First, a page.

Enniatins (ENs), produced by
species are a group of mycotoxins with antimicrobial, insecticidal (GROVE & POPLE, 1980) and phytotoxic activities. PCR based assays were applied for detecting enniatin-producing strains of
Fusarium avenaceum, F. poae
isolated from wheat seeds originated of 30 geographic localities of Hungary. All
strains and except two of all
strains gave positive signal to
primers as well as all
isolates were positive to
primers indicating the ability to produce ENs. This is a first report of the enniatin producing ability of
species associated to wheat in Hungary.
Authors:Zs. Koncz, K. Huszti, Z. Naár, A. Kiss and Á. Szécsi
Species-specific PCR assay was used for the identification of Hungarian
isolates in pure mycelial culture. The
primer pair of the three known species-specific primers appeared to be the most appropriate one to identify
.Two methods were used for comparative determination of the amplicon size of
strains: traditional agarose gel electrophoresis, and chip electrophoresis. Our results have shown that the chip electrophoresis is an easy-to-use, time-efficient substitute for conventional agarose gel electrophoresis; moreover it provides a more precise size determination of amplicons. Amplicon size ranging from 415 bp to 421 bp in tested isolates may be associated with genetic diversity in the Hungarian population of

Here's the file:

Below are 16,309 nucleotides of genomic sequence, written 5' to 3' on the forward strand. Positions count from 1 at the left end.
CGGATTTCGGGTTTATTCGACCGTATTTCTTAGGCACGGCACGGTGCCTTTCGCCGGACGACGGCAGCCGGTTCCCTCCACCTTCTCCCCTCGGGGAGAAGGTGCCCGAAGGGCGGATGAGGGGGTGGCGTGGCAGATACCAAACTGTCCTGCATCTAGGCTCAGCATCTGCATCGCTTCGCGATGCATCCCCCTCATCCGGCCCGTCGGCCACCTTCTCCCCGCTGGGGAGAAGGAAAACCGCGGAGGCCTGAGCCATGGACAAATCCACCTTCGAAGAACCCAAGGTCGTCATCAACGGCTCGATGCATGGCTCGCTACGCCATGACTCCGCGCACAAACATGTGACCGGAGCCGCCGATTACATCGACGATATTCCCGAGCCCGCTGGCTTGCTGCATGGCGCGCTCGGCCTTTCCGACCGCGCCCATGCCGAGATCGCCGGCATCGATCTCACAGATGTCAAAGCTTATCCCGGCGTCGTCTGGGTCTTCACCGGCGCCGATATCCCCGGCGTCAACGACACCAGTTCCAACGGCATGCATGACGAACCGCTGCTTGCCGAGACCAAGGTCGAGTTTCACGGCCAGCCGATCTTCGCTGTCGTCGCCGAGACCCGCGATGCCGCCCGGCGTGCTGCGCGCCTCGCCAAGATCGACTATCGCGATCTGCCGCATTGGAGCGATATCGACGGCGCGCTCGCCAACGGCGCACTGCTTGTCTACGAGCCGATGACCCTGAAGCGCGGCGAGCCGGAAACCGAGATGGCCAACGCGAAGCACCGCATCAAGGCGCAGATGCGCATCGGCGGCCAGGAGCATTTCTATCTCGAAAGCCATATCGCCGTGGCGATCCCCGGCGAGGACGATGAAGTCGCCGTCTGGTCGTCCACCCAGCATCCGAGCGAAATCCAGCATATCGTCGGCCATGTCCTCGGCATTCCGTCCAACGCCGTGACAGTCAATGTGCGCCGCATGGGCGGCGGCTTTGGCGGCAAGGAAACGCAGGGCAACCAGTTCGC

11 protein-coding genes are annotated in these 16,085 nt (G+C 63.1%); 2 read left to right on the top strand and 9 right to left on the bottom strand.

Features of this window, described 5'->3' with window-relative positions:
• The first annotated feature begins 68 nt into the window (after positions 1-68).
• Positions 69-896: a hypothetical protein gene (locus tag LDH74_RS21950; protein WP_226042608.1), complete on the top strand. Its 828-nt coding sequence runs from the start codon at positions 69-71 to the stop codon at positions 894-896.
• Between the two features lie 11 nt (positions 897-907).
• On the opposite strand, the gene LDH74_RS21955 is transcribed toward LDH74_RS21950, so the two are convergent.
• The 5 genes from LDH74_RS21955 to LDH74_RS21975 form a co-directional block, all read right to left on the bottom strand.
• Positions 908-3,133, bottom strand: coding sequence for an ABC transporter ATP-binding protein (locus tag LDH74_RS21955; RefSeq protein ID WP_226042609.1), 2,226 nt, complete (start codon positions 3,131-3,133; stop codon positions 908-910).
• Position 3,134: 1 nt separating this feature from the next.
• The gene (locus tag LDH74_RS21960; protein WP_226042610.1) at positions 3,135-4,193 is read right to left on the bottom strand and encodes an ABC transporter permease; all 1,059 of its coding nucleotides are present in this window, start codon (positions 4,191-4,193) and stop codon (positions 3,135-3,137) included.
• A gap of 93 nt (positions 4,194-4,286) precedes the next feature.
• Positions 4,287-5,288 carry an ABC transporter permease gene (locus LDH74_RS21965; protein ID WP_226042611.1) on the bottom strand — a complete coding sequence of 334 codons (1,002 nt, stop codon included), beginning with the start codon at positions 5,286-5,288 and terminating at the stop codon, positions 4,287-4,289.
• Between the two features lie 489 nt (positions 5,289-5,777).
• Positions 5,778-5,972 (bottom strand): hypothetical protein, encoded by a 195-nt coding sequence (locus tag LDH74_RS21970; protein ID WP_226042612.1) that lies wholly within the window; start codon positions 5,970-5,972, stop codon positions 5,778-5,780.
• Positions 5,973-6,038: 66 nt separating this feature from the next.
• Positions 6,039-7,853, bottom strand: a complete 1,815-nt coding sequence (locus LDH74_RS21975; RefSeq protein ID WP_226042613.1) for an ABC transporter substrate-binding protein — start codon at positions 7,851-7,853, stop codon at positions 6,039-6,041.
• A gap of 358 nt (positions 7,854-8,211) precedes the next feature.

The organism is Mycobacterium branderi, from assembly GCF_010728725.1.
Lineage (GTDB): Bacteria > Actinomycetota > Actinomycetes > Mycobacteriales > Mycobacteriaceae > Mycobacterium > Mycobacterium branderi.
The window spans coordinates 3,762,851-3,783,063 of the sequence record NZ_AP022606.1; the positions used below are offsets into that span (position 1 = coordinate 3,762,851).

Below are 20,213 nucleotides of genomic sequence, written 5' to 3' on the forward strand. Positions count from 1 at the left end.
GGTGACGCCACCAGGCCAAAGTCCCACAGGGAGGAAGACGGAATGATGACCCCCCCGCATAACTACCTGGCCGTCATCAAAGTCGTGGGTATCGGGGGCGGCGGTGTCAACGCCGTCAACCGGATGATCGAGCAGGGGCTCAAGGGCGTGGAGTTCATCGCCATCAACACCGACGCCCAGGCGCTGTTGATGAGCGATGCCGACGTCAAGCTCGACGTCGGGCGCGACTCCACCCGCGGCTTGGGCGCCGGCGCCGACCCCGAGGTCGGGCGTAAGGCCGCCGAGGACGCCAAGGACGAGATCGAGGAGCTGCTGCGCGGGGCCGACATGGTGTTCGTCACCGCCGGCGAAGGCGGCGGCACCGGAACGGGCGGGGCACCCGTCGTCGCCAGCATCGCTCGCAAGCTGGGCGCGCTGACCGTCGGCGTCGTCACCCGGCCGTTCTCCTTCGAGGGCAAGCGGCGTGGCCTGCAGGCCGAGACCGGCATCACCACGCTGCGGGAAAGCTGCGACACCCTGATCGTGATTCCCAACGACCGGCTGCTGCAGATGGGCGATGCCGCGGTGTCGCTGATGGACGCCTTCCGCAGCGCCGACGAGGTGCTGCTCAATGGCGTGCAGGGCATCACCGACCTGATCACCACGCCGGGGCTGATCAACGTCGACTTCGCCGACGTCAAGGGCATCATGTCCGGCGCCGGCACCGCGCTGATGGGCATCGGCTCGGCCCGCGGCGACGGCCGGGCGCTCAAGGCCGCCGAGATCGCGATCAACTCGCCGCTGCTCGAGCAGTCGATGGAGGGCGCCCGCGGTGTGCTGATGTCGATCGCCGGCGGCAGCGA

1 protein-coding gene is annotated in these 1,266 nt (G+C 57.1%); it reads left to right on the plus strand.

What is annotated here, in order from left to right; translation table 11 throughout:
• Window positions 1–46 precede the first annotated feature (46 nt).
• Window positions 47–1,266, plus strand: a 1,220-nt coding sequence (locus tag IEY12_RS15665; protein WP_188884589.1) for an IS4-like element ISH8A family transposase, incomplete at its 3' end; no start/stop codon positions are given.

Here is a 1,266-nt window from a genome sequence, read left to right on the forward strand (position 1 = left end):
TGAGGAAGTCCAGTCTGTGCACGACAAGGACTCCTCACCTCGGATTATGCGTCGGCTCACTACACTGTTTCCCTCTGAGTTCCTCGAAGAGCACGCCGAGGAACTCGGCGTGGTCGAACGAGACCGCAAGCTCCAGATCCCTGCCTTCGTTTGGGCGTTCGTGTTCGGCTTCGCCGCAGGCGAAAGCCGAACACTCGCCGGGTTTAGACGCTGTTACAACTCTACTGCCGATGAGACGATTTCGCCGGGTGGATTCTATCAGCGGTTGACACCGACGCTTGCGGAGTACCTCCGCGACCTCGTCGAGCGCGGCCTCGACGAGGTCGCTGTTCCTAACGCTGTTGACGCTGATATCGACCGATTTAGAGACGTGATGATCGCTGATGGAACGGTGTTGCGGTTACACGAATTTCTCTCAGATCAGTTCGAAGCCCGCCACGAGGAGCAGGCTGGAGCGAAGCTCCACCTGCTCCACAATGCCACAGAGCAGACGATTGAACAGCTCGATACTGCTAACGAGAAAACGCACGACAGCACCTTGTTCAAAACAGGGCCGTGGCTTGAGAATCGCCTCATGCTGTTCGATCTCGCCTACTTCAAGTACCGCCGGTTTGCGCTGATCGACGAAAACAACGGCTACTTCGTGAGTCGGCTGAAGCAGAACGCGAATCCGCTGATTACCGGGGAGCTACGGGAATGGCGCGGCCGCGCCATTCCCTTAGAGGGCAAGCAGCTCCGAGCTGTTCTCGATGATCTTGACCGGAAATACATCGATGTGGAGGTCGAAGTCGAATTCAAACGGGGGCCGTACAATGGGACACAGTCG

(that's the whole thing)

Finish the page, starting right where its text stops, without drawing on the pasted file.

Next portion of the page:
.The PCR assay described in this study can be used for the routine detection and identification of
without isolation and morphological investigation of this fungus.
Authors:Zs. Koncz, D. Magyar, Z. Naár, A. Kiss and Á. Szécsi
The species-specific PCR assays correctly identified pure cultures of
(13 isolates), and
(6 isolates) originated from Hungarian wheat grain.The PCR-based assays described in this study can be used for the routine detection and identification of above-mentioned Fusaria without morphological determination.
Authors:G. Koncz, Mária Papp, P. Török, Zs. Kotroczó, Zs. Krakomperger, G. Matus and B. Tóthmérész
We studied the potential role of seed bank in the dynamics of the understorey in a turkey oak-sessile oak forest (Querceteum petraeae-cerris) in Hungary. We used long-term records of the herb layer (1973–2006) and the seed bank composition of 2006 to assess the role of seed bank in the regeneration of herb layer. The total cover of herb layer decreased from 22% (1973) to 6% (1988), and remained low (<10%) till 2006; coinciding with the increasing cover of secondary canopy dominated by Acer campestre. We found a low density seed bank (ca. 1300 seeds/m2). Altogether 33 species were germinated from the soil samples. A few generalist weed species composed the majority of seed bank. It was possible to assign a seed bank type for 19 species; 14 species out of 19 was long-term persistent. We found that the characteristic perennial forest herbs and grasses had only sparse seed bank. The Jaccard similarity between vegetation and seed bank was low (<30%). Our results suggest that the continuous establishment of forest herbs are not based on local persistent seed bank; it should be based on vegetative spreading and/or seed rain.